Regulations will have to get modified to match the technological evolution in banking, stated the panelists at the last session of ‘The Future of Banking’. At the same time, the panelists also stressed that in the quest for regulation, the spirit of innovation should not get hampered.
Speaking at the webinar organised by the Free Press Journal were: YS Chakravarti, MD and CEO, Shriram City Union Finance and Aseem Dhru, Founder and CEO of SBFC Finance. The session was moderated by R N Bhaskar, consulting editor, Free Press Journal.
Fintechs have helped in tapping the untapped India as far as banking is concerned. However, it is still evolving and there is more space for it to grow. As these fintechs grow, the major fear is who is regulating these entities. At present there are different regulators for different players.
Aseem Dhru said, “With technology many things have evolved, so the regulator has to evolve too.” He stated, “The challenge for the regulator is how to move forward today, by enabling more and more innovation to happen, supporting the growth that is taking place in the country, and creating a safe environment for the banks ahead.”
Meanwhile, Dhru also suggested that when the regulator decides to regulate it should refrain from over regulation which will hurt innovation.
It was also mentioned during the discussion that the regulator is solving yesterday's problem when managements (of banks) are focussed on tomorrow. “World over regulators are blamed for being behind the cycle. They cannot be blamed. It is not that they are doing something wrong. It is just that innovation cannot be held too tight. If innovation is held too tight, then innovation is not possible. You need to allow people to innovate,” reiterated Dhru.
Praising the Reserve Bank of India (RBI), Dhru said the idea of a sandbox to allow innovation along with monitoring them is a great initiative of the RBI. The regulator should look at such ways and means to evolve, he stressed.
Adding to this, YS Chakravarti stated while technology has made a lot of financial activities possible, there is also a need for a clear distinction on who is to be responsible if there is a failure.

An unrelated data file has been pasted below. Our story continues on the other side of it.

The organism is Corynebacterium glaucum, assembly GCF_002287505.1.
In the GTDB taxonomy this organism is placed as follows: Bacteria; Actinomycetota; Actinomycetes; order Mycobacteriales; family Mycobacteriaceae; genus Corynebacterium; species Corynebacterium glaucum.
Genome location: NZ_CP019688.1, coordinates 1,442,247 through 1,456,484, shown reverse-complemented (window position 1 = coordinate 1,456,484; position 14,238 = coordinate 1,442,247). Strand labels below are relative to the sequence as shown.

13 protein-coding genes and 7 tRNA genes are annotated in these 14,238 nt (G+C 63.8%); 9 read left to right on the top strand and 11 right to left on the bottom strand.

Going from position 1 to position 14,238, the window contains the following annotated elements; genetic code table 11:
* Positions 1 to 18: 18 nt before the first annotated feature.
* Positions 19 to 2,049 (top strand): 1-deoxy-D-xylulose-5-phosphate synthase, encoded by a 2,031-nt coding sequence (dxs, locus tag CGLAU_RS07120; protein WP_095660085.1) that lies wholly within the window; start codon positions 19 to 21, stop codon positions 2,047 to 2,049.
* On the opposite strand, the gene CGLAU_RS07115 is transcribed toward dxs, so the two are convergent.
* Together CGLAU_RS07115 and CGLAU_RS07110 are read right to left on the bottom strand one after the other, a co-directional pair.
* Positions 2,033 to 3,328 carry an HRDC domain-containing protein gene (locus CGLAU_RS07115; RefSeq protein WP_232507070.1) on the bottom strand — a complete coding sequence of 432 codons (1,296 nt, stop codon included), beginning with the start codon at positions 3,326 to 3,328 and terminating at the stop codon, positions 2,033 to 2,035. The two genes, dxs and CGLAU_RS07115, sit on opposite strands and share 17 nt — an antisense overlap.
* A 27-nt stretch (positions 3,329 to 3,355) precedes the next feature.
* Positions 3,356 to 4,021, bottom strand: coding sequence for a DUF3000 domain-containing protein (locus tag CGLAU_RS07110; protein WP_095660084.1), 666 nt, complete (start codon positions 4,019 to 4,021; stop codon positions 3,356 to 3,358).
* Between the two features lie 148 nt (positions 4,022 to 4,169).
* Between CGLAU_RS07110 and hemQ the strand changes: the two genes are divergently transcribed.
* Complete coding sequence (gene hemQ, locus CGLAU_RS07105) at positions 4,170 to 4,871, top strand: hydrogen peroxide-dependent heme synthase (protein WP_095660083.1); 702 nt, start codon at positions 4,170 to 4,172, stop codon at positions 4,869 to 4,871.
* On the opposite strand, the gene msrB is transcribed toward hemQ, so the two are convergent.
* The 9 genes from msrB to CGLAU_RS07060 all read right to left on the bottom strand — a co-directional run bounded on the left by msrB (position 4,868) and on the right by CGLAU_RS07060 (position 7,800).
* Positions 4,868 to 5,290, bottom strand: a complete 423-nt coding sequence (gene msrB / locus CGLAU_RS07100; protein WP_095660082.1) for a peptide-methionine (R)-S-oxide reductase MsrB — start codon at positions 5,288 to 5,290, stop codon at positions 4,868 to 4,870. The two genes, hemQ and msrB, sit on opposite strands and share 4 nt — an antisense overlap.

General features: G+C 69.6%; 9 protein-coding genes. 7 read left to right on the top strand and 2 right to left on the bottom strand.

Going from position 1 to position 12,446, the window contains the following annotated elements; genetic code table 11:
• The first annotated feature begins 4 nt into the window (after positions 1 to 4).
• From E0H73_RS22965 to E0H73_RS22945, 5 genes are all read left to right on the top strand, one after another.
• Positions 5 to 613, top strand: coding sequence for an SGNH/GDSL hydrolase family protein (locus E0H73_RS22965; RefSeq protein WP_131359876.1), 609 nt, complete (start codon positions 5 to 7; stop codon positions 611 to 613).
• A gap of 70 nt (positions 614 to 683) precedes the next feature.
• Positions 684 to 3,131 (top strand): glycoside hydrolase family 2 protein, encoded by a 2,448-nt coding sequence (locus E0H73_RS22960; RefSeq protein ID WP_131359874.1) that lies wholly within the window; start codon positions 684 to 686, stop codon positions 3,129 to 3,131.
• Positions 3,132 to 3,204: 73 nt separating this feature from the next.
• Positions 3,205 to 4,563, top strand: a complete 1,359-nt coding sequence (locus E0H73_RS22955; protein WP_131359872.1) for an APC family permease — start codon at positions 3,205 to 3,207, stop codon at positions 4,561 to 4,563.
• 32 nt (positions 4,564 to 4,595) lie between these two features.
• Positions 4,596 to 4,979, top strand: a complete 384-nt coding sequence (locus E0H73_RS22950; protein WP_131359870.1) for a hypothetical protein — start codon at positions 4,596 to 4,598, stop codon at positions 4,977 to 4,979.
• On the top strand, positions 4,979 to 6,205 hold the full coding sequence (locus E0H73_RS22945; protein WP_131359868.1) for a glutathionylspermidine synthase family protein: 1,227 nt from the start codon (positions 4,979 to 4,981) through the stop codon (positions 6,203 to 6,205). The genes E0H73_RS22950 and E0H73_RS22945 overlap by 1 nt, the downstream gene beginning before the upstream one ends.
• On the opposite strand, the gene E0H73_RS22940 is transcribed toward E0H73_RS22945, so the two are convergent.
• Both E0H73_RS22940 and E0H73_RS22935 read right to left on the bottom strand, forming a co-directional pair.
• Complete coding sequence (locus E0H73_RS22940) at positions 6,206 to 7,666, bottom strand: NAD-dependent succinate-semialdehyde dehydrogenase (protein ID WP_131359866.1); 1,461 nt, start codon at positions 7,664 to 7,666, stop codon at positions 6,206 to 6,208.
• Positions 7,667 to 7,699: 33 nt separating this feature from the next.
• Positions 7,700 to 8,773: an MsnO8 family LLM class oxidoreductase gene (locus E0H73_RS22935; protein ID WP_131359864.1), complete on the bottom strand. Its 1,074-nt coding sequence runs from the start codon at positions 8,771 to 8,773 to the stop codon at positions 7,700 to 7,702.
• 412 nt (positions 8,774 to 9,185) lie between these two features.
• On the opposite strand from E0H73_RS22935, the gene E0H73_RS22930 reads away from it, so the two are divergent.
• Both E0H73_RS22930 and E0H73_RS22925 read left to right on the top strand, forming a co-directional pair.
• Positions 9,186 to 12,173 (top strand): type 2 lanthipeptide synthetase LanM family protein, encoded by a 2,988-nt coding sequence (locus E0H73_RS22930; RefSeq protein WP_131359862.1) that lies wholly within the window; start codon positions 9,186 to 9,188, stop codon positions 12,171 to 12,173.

In addition, Chakravarti added, the regulator should give a level playing field to NBFCs. He suggested the government will have to look at reducing the cost of borrowing for NBFCs. “NBFCs play a huge role in providing last-mile lending.” He asserted that NBFCs and small finance banks help banks reach last mile lending which otherwise is difficult for banks. “The needs of the customers are changing so fast and banks alone are not equipped to handle it. It is only the smaller institutions like us that can address the needs of the new world,” claimed Chakravarti.
Citing countries such as the US and other developed economies, Dhru stated that India’s fintech has not reached that stage where they can offer direct competition to banks. He added in India one-third of the cheques bounce. Thus, many small banks and lenders prefer to recover advanced loans in cash. “A significant portion of the money comes in cash to the lender even today.” Dhru highlighted, “I can lend digitally but I cannot collect digitally. In India, if you do touch-free lending you will not touch money again.”
Commenting about the pandemic and how it influenced transactions, Chakravarti said that during the pandemic many borrowers opted for online transactions with the lender. But as soon as the lockdown was lifted, these borrowers went on to deposit cash. According to Chakravarti, it will take almost a decade for India to reach numbers like those of China.
Talking about banking in the US market, Dhru stated in the US around 560 bank failures have happened in the last 20 years. “However, in India, bank failure is considered as a sin. But the reality is that banking is a business and there are at times, banks will fail.”